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Using the Induction Heater – Removing a stuck fan

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One of the banes in the lives of HVAC and maintenance mechanics is the removal of corroded, rusted in place fans, pulleys and other objects from the shafts they’re mounted on.  Gear pullers often do irreparable damage and acetylene torches can often overheat and warp.  Induction heat is perfect for this application.

I’m scrapping an old RV air conditioner so my friend Matt and I decided to demonstrate how the Fluxeon® Roy induction heater can be used to ease the job.

fan hub

Fan hub and induction coil

This photo shows just how bad the situation is.  The AC had been on the RV for almost 30 years.  Then it laid behind my cabin for several years exposed to the weather, until I could find someone to help me move it.

Not only is the shaft rusted to the shaft but the set-screw is also rusted up.  I bent an Allen key trying to turn it.

Finally, the work coil. Almost anything will do. In this case I found a hunk of electric motor hookup wire. I put some fiberglass sleeving on it in case the rubber insulation burned off and then hand-formed it to make about 3 loops around the fan hub.

End of the shaft showing rust.

End of the shaft showing rust.

This photo shows the other side of the shaft. Not only is the shaft heavily rusted but the end is mushroomed where someone had previously tried to remove the fan by beating on the shaft with a hammer. Therefore before we started, I took a Dremel tool and ground down the mushrooming on the end of the shaftSetscrew is now finger-loose

After just a couple of minutes of heating, the set screw loosened such that I could turn it with just a couple of fingers.

The heating begins

The heating begins

Let the heating begin! Notice the smoke rising from the hub area. This is oid oil and rubber insulation being vaporized. I heated the hub for about 3 minutes to about 900 deg F. The heat was very smooth and even, with no hot spots. Only the hub was heated. The blades remained cool and un-blackened.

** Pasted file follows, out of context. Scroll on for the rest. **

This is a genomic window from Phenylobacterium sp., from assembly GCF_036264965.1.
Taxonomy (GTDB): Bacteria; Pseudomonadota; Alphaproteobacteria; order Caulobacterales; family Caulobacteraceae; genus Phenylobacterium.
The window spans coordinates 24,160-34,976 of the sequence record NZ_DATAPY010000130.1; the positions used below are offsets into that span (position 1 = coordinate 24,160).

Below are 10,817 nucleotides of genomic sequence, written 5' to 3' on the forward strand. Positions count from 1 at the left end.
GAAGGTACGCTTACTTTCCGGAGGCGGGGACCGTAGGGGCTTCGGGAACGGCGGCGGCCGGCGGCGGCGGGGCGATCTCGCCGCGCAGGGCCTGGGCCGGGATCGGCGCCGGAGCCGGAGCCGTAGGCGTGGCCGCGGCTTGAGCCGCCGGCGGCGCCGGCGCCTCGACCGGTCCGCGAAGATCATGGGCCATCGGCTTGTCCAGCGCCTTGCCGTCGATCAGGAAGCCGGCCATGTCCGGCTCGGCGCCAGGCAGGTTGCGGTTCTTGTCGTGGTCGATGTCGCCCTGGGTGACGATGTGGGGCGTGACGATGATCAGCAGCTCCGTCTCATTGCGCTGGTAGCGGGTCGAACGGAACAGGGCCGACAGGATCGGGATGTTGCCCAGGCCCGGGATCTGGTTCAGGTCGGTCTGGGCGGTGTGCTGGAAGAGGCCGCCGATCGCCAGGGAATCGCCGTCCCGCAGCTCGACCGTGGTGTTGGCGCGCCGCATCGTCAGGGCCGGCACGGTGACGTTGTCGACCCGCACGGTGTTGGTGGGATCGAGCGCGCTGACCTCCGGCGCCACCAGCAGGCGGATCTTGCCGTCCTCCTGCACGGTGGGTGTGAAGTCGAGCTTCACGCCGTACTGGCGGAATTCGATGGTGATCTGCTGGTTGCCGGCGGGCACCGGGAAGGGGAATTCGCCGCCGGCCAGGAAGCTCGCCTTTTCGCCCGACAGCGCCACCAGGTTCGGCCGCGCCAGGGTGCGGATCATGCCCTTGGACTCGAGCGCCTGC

shaft is out

Shaft is out. After the 3 minutes of heating, I laid one fan blade on my bench, held the opposite one and gave the shaft a gentle tap with a brass hammer. It fell right out!

after heating

The Work coil after heating

This is what the work coil looked like after the heating. The rubber smoked a little but was not melted. The sleeving proved to be un-necessary.

the corroded shaft

The corroded shaft

The shaft after the fan is removed. One can see just how badly it is corroded.

 

fan hub after heating

The fan hub after heating

The fan hub after removal. Notice that it is still tight on the blade spider, is not warped or ben and with the application of a little oil, is ready for immediate re-use.

The dent marks were made by someone else in the past trying to hammer the fan off without the help of Roy

The Bearing

After removing the fan, just for fun we decided to remove the sleeve bearing which was also stuck.

Stuck bearing

The stuck bearing and work coil

This photo shows the work coil I whipped out from some #8 solid copper ground wire and some siliconized fiberglass sleeving.

 

Work coil in place

Work coil in place

Work coil in place.

turn on the heat

Smoke from oil burning out of bearing

Turn on the heat! The smoke is from the oil burning out of the porous sintered Oilite sleeve bearing.

 

Hot bearing

Bearing at temperature

The bearing really likes induction heating! At this point, it is loose on the shaft and can be lifted up with a pair of pliers.

ready to be removed

Bearing ready to be removed

The bearing, ready to be lifted off. Notice that the shaft didn’t get very hot at all. Yet another benefit of induction heating.

Summary

Induction heating makes the miserable and time consuming job of removing stuck objects from shafts easy and painless. For more info on the Roy© line of induction heaters such as the Roy 2500 used here, go to http://fluxeon.com.

Posted by neonjohn on October 1st, 2014 under Electronics, HVAC, Induction heating, Misc


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